Having studied the content and context of Hebrews 12:1-3 and consulted commentaries, we are now ready to plan a sermon that explains and applies this text.
1. Write out the main thought of the text.
I believe the writer is calling his readers to run the race of the Christian life. As he does so, he explains why and how they should run.
So I would say the main thought of Hebrews 12:1-3 is: Because Christians are surrounded by many witnesses of faith, they should run the race of the Christian life with endurance, ridding themselves of sin and all that hinders them, and looking to Jesus as the great example of faith, so that they will not lose heart.
2. Write out the purpose of the text.
What is the purpose of Hebrews 12:1-3? The writer is calling his readers to continue moving forward in the Christian life, looking to Jesus’ example, and not to become discouraged and abandon their faith.
3. Review legitimate ways to preach Christ from the text.
Christ is central to this text, and there will be no difficulty preaching Christ.
4. Decide how you will apply the text to your audience.
What do we share in common with those to whom (or about whom) the text was written?
Because of the difficulties of being a Christian (opposition, ridicule, rejection, loss of status), we too can become discouraged and tempted to abandon the Christian faith.
How should we respond to the truths in the text?
We need to realize that living the Christian life can be challenging and difficult, like running a race. We need to think of believers in the Old Testament and of Jesus himself as examples of faith that we can follow. We need to focus especially on Jesus, the pioneer and perfecter of faith.
What does God now require of us?
God wants us to persevere and endure in living the Christian life, throwing aside any activity or sin that might hinder us. He wants us to focus on Jesus as a great example of faith, so that we won’t get discouraged and lose heart.
Where does he require it of us?
When facing ridicule or when tempted to cut corners or take the easy way out, we must resist and stay on the paths of righteousness. Maybe we need to stand up to our boss, when he asks us to lie or to carry out a policy that would be unethical or illegal.
Why does he require it?
God wants us to run with endurance because of the Old Testament witnesses of faith, and especially because of the example of Jesus.
How can we do what he requires?
How can we run with endurance? As we read Scripture, we can reflect on the lives of the Old Testament witnesses of faith.
We can consider Jesus and look to Jesus by meditating on the Gospels and considering that Jesus had to exercise faith as he followed the difficult path marked out for him by his heavenly Father. We can recall that he has now entered into joy at the Father’s right hand.
How can we lay aside every weight? Maybe we need to limit or cut out activities or hobbies (certain TV programs or video games?) that are drawing us away from Christ.
4. Write out the main thought and purpose of the sermon.
The main thought and purpose of the sermon can be almost the same as that of the text.
The main thought of this sermon on Hebrews 12:1-3: Because we Christians are surrounded by many witnesses of faith, we must run the race of the Christian life with endurance, ridding ourselves of sin and all that hinders us, and looking to Jesus as the great example of faith, so that we will not lose heart.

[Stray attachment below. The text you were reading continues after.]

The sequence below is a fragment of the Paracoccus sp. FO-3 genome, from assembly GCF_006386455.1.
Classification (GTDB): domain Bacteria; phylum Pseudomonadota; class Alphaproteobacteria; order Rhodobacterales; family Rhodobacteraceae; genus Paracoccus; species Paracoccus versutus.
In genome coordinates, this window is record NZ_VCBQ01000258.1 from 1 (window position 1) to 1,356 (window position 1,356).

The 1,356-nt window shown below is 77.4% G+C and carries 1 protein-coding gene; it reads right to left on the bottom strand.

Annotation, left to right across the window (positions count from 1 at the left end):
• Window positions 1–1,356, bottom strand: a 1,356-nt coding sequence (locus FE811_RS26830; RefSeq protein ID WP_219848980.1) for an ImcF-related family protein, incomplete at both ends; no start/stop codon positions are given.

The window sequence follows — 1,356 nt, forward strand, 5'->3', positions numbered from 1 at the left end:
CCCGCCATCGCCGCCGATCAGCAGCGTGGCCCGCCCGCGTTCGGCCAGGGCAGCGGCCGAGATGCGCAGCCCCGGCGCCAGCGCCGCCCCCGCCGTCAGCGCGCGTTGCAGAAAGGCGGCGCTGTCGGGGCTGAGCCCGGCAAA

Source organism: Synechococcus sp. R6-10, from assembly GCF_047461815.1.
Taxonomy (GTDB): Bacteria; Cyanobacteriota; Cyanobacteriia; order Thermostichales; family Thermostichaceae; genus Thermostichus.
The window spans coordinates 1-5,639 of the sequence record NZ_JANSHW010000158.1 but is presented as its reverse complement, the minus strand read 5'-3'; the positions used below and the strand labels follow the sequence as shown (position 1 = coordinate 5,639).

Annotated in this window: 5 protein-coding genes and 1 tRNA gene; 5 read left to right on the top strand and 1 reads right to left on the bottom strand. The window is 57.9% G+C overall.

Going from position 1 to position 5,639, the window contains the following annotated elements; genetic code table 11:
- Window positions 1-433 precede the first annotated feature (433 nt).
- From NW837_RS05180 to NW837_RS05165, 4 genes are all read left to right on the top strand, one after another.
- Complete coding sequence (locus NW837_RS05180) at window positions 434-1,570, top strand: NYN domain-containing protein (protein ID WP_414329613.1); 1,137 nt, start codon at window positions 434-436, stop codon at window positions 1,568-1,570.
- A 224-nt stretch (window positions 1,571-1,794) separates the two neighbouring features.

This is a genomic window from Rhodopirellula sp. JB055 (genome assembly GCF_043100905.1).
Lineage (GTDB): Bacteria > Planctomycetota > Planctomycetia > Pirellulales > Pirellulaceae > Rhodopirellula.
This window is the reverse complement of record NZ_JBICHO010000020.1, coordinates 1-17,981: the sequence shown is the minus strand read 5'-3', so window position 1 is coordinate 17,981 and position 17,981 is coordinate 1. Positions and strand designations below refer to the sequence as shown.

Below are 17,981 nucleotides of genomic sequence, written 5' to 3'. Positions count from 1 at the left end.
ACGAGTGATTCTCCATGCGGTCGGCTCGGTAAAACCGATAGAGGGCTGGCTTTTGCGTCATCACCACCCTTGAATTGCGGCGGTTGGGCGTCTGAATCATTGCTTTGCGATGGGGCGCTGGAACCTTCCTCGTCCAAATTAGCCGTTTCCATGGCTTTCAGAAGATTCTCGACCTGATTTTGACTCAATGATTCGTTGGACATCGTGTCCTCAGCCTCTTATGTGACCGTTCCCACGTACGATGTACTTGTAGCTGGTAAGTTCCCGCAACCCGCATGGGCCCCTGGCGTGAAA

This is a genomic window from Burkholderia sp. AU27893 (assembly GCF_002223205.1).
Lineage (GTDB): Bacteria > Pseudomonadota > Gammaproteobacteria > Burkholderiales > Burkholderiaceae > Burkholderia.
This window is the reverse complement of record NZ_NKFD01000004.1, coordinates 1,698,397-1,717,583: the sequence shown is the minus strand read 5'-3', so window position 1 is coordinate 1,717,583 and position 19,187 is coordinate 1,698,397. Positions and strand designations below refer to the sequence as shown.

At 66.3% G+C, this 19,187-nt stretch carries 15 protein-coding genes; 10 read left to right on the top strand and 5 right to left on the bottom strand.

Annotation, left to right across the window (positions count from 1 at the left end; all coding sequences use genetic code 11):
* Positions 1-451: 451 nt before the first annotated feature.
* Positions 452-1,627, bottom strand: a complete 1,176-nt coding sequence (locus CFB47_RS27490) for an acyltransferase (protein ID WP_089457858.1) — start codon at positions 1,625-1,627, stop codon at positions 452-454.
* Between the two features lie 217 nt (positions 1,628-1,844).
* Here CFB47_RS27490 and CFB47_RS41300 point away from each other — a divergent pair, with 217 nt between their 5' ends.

The purpose of this sermon on Hebrews 12:1-3: To encourage the congregation to continue moving forward in the Christian life, looking to Jesus’ example, and not to become discouraged and abandon their faith.
5. Develop a coherent sermon outline.
David Allen Black, in his book, Learn to Read New Testament Greek, uses Hebrews 12:1-2 to demonstrate how analyzing the syntactical structure of a passage can lead to the development of a sermon outline. He writes:
“Notice that the first line of the analysis alone contains an independent finite verb (τρέχωμεν, ‘let us run’). This clause expresses the author’s main point: running the race with endurance. Now observe how this clause is modified by three participial clauses that qualify ‘the race’: (a) those who have already completed the race are a great encouragement to us; (b) we cannot, however, hope to attain the goal without an abhorrence of personal sin; and (c) in view of our own weaknesses, we must look to Jesus, ‘the author and perfecter of faith.’ The remaining items in the paragraph are a striking description of Jesus, showing how the theme of ‘running the race’ climaxes in ‘Jesus and who he is.’ By reducing these elements to an outline, we can move directly from theory to practice:
Text: Hebrews 12:1–2
Title: Run to Win!
Theme: The Christian is called upon to follow the example of Jesus into a life of submission and obedience (“let us run with endurance.…”)
I. Our Encouragement (“having so great a cloud of witnesses”)
II. Our Entanglements (“laying aside every encumbrance …”)
III. Our Example (“fixing our eyes on Jesus…”)
Black’s sermon outline is certainly one that could be used. I prefer the following outline, because even though it is more complex, it enables the preacher to spend more time developing the “how” of running the Christian race, especially the key element of looking to Jesus.
I. Why run the race: Because you have the example of the OT believers.
II. How to run the race:
A. Throw off every weight and sin.
B. Run with endurance.
C. Look to Jesus.
1. Remember he is the pioneer and perfecter of faith.
2. Remember how he expressed his faith: he endured the cross and is now exalted.
3. The benefit: you will not grow weary and lose heart.
Black, David Alan. Learn to Read New Testament Greek. Third Edition. Nashville, TN: B&H Publishing Group, 2009. 206–207. ↑